Medical Bondage: Race, Gender, and the Origins of American Gynecology by Deirdre Cooper Owens
The accomplishments of pioneering doctors such as John Peter Mettauer, James Marion Sims, and Nathan Bozeman are well documented. It is also no secret that these nineteenth-century gynecologists performed experimental caesarean sections, ovariotomies, and obstetric fistulae repairs primarily on poor and powerless women. Medical Bondage breaks new ground by exploring how and why physicians denied these women their full humanity yet valued them as “medical superbodies” highly suited for medical experimentation.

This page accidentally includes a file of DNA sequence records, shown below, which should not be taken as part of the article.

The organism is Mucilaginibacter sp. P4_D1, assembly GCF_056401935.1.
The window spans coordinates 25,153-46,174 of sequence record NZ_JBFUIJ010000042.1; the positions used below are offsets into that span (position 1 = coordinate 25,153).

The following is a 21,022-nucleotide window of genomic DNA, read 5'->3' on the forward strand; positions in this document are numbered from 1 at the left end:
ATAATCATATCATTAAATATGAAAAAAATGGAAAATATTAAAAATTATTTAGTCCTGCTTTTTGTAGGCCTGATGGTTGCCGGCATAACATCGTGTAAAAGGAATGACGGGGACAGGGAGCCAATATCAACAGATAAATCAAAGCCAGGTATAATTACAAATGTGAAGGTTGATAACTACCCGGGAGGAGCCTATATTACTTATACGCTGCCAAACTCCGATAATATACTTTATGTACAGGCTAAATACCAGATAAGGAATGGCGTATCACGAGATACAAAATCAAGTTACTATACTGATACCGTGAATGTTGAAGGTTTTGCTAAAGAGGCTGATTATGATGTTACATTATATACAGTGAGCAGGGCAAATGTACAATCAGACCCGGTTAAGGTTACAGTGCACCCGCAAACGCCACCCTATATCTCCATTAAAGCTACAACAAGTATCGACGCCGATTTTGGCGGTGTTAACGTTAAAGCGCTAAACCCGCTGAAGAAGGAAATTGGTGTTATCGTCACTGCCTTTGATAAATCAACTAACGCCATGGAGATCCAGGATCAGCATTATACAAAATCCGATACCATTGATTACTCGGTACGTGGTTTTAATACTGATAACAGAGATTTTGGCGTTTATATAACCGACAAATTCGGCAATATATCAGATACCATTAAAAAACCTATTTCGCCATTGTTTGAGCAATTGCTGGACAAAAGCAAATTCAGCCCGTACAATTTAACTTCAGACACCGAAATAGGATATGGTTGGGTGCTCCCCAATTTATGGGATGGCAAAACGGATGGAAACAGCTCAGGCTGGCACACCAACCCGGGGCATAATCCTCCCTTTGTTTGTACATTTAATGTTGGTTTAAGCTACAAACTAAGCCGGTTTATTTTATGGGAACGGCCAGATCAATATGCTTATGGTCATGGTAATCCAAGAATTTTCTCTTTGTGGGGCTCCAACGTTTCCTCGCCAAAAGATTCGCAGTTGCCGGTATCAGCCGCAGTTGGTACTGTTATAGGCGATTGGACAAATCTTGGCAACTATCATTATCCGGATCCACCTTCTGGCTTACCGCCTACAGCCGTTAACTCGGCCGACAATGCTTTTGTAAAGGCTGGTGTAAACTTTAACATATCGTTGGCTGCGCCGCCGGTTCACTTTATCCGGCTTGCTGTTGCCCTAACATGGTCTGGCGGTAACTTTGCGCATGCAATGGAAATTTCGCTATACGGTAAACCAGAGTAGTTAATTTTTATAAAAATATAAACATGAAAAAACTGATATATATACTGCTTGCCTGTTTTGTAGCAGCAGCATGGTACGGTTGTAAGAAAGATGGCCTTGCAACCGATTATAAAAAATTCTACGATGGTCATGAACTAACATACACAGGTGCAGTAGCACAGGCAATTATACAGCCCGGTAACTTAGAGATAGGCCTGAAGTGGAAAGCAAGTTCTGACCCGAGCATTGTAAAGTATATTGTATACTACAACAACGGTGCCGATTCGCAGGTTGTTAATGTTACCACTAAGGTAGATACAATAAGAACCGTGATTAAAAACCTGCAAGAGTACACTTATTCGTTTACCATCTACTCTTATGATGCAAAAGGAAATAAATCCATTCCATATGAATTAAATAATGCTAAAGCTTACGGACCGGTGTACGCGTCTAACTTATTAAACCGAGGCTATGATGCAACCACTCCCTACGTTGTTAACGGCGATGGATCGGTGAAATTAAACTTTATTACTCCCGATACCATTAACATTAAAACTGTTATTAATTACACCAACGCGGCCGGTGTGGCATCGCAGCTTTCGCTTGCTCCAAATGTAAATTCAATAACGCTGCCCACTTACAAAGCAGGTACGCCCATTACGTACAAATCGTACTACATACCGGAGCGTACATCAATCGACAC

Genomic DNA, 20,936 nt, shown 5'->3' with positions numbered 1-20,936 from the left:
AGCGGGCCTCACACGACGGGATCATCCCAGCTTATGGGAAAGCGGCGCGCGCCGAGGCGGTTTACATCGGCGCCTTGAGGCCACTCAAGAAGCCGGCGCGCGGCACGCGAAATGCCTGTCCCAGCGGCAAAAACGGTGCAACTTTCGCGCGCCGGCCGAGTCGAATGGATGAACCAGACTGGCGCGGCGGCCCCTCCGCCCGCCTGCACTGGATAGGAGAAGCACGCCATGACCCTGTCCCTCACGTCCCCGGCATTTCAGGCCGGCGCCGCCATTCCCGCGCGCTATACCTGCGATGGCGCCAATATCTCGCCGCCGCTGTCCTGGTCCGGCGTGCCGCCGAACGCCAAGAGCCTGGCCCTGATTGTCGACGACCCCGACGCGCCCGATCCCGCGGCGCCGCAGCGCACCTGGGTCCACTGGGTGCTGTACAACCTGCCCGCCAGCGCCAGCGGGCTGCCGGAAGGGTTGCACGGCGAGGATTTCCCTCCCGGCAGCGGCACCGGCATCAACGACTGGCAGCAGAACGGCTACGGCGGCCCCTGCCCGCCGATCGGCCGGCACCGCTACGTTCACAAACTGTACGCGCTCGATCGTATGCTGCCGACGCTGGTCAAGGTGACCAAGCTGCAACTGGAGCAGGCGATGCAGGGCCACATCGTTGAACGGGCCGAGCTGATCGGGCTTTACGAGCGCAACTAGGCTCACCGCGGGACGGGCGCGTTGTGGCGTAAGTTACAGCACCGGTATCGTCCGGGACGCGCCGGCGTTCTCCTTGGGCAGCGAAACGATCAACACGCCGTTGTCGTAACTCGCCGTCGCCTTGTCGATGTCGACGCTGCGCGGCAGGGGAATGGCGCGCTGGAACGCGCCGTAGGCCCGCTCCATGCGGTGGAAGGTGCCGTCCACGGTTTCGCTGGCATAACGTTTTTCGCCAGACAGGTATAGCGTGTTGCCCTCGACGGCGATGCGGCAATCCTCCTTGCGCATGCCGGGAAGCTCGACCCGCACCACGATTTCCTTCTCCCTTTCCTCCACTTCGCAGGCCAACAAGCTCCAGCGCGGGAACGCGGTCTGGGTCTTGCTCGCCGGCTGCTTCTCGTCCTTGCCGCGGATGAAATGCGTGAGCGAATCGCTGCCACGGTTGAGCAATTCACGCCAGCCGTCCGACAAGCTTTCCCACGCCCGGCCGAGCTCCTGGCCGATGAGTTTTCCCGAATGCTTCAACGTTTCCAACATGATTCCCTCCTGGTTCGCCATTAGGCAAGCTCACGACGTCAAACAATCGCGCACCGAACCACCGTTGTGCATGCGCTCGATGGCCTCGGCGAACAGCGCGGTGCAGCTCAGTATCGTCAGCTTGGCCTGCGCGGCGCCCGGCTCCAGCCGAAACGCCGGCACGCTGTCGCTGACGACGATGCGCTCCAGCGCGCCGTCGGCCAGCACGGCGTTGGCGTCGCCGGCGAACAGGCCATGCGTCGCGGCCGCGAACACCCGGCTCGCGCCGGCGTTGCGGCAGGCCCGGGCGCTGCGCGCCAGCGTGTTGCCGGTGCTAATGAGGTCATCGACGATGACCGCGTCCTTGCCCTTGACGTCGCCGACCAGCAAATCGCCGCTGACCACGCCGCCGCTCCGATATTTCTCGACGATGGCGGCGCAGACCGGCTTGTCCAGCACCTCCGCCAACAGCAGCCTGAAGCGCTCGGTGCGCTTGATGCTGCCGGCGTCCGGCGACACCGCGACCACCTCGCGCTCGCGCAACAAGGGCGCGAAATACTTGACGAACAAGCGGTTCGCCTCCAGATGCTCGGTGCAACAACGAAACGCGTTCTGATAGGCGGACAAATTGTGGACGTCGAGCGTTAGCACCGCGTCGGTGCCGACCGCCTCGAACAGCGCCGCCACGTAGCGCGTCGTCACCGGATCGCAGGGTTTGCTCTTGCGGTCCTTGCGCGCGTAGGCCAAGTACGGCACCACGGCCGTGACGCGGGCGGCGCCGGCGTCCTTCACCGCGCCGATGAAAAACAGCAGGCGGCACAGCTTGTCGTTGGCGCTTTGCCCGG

Deirdre Cooper Owens is an Assistant Professor of History at Queens College, CUNY. She holds an M.A. in African American Studies from Clark Atlanta University and a Ph.D. in History from the University of California, Los Angeles where she also received a certificate in Women’s Studies. Cooper Owens has received numerous awards and fellowships including a residential postdoctoral fellowship at the Carter G. Woodson Institute for African American and African Studies at the University of Virginia and an American College of Obstetricians and Gynecologists Fellowship to explore medicine, gender and the historical influence of race on each of these categories. Her book, Medical Bondage: Race, Gender, and the Origins of American Gynecology has been published in November 2017 by The University of Georgia Press, Race and Atlantic World Series. Professor Cooper Owens has taught at a number of colleges and universities where she focused on classes that emphasized United States slavery, race, gender, and medicine.